Researchers from Washington have developed a machine learning algorithm that assists in generating a 3D model of cells from a partial set of 2D images
It was difficult to understand and study the details of cells from 2D images that consisted of very restricted information. Hence, researchers from the Mckelvey School of Engineering have invented a machine learning algorithm to obtain a detailed 3D model of cells from a set of 2D images that consists of partial information, obtained using conventional microscopy tools available in many labs even today. The essential element for this research was a neural field network, a kind of machine learning system that learns a mapping from spatial coordinates to the corresponding physical quantities. After training completion, researchers may test by pointing to any coordinate for which the model can provide the image value.
“We train the model on the set of digital images to obtain a continuous representation,” said Ulugbek Kamilov, assistant professor of electrical and systems engineering and computer science and engineering. “Now, I can show it anyway I want. I can zoom in smoothly and there is no pixelation.”
The main attribute of neural field networks is they are not required to be trained on a large amount of similar data. It only needs a sufficient amount of 2D images of the sample; hence, it can represent its entirety, inside and out. The network is trained using an image similar to any other microscopy image. The process goes like this, the cell is enlightened from below, and the light travels through it and is captured from another side, this creates an image. Now, the network extracts its best shot at recreating that structure. If the output is wrong, the network is tweaked. If it’s correct, that pathway is reinforced. Once the predictions match real-world measurements, the network is ready to fill in parts of the cell that were not captured by the original 2D images.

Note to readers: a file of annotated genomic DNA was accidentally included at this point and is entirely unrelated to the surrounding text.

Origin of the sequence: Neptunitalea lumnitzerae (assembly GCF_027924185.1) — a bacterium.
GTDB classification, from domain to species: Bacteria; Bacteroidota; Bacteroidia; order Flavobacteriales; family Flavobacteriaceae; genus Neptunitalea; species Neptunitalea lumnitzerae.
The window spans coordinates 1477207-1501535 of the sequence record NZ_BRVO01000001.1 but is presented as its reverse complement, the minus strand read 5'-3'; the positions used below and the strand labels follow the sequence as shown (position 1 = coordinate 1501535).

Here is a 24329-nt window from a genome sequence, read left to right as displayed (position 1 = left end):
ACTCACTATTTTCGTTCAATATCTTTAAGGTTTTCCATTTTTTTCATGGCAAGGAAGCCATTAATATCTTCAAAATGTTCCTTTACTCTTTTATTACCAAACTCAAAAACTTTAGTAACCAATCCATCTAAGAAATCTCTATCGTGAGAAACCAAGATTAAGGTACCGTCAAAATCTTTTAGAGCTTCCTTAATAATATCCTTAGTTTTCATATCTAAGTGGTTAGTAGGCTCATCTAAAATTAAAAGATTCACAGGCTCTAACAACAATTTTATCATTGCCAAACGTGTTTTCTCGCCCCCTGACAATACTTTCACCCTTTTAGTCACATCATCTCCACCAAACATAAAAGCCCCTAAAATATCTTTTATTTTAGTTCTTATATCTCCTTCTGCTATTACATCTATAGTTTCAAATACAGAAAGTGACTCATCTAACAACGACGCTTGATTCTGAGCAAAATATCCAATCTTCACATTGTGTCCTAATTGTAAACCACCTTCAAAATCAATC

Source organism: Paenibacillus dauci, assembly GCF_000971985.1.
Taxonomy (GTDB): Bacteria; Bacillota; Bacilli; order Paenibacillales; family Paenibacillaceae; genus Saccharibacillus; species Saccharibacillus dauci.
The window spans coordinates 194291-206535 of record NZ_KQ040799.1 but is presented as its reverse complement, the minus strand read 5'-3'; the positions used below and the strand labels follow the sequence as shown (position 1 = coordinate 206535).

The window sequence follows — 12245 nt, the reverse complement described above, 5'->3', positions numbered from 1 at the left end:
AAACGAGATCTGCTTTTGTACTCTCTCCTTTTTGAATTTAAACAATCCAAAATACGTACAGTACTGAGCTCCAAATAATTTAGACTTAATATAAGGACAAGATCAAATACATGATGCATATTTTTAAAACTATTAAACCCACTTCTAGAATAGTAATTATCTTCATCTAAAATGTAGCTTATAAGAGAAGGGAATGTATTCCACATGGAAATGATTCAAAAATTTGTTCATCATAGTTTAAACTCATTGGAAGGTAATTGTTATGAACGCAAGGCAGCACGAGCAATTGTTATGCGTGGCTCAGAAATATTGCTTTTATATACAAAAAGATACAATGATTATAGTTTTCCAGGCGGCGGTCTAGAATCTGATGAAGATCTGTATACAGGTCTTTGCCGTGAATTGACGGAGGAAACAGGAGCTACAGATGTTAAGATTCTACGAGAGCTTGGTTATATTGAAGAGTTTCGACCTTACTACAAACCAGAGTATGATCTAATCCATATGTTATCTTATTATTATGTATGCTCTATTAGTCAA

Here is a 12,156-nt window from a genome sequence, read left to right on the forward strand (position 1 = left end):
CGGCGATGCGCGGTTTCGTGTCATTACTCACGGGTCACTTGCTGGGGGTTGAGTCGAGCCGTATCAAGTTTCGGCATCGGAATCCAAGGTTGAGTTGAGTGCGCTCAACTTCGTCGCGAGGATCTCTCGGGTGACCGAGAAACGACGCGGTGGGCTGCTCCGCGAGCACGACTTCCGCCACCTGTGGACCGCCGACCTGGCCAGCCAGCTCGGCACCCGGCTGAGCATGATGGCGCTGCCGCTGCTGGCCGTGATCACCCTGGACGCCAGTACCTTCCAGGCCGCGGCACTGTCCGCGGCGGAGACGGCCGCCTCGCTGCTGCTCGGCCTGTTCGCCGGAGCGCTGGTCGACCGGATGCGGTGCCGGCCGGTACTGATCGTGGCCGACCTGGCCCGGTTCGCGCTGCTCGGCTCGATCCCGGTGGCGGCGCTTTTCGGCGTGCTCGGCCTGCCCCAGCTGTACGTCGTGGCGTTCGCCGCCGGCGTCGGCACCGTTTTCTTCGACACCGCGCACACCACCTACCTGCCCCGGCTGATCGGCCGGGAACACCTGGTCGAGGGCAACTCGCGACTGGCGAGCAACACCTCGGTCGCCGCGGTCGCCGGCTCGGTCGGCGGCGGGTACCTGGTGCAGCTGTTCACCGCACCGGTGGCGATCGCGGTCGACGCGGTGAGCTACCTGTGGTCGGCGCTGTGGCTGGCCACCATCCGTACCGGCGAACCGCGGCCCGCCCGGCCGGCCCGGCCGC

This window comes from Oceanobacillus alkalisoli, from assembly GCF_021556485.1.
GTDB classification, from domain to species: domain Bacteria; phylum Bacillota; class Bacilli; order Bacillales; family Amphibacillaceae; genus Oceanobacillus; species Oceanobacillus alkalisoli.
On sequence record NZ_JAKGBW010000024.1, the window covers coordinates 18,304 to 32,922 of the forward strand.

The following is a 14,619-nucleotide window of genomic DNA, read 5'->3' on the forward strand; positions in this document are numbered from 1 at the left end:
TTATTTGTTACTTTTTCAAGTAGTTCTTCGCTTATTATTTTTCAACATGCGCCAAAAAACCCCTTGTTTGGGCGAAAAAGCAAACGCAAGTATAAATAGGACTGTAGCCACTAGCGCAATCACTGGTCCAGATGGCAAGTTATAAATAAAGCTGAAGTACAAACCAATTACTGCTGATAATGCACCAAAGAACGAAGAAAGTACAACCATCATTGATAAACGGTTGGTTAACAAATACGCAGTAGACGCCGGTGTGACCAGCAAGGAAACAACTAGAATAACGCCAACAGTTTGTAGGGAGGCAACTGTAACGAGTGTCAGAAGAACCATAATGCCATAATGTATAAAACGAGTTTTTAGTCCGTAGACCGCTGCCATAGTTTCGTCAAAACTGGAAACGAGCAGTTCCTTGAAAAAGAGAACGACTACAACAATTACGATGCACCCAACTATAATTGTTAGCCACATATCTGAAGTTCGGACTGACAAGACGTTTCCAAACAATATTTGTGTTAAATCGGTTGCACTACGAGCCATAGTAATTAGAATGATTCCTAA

The imaging system can zoom in on a pixelated image and fill in the missing pieces, creating a continuous 3D representation. “Because I have some views of the cell, I can use those images to train the model,” Kamilov said. This is done by feeding the model information about a point in the sample where the image captured some of the internal structure of the cell.
The above research provides a model and an easy-to-store and true representation of the cell. This can be more useful than the real thing.
Click here for the Published Research Paper